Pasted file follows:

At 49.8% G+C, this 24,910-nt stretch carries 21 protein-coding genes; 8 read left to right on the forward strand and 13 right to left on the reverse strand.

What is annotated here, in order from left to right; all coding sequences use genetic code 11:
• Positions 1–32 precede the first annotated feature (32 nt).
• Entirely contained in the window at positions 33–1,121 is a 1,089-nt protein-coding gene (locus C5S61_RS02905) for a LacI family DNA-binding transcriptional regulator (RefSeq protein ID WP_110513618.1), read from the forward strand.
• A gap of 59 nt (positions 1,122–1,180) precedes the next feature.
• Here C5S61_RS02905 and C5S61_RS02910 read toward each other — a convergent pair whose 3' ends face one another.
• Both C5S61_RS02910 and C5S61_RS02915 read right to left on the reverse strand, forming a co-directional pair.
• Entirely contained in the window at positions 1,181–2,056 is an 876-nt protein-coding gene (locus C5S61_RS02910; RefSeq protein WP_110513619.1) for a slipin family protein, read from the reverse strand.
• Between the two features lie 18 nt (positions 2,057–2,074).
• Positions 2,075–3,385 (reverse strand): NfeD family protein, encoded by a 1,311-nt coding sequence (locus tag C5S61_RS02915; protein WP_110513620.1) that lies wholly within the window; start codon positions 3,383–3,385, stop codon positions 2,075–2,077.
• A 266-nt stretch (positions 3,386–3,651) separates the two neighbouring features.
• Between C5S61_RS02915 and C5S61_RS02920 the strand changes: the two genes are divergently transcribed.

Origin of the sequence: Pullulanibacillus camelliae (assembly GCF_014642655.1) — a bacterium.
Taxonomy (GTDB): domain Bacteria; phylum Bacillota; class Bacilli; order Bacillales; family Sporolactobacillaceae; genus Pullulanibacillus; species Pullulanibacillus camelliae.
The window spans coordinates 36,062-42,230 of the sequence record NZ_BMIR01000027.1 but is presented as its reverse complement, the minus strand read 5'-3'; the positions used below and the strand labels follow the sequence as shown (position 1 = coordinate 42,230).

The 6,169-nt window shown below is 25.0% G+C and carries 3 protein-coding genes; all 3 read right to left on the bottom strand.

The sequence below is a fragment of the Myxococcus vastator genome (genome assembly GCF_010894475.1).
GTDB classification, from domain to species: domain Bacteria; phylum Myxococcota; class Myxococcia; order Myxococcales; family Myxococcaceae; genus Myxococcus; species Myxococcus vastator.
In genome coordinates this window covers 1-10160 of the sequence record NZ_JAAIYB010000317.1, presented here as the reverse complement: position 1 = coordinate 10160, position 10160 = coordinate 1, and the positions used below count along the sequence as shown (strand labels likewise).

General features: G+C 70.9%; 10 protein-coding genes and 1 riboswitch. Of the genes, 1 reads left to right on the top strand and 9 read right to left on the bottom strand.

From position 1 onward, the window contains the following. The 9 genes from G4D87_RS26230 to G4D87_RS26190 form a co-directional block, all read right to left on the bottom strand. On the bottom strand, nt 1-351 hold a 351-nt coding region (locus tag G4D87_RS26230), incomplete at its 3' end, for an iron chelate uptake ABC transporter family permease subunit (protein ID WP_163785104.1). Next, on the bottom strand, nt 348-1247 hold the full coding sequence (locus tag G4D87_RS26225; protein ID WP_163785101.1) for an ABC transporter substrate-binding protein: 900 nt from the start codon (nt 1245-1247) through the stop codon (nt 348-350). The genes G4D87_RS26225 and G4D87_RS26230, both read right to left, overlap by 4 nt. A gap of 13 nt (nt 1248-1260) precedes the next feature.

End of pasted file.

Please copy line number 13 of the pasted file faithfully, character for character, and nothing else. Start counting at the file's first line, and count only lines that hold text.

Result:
Origin of the sequence: Pullulanibacillus camelliae (assembly GCF_014642655.1) — a bacterium.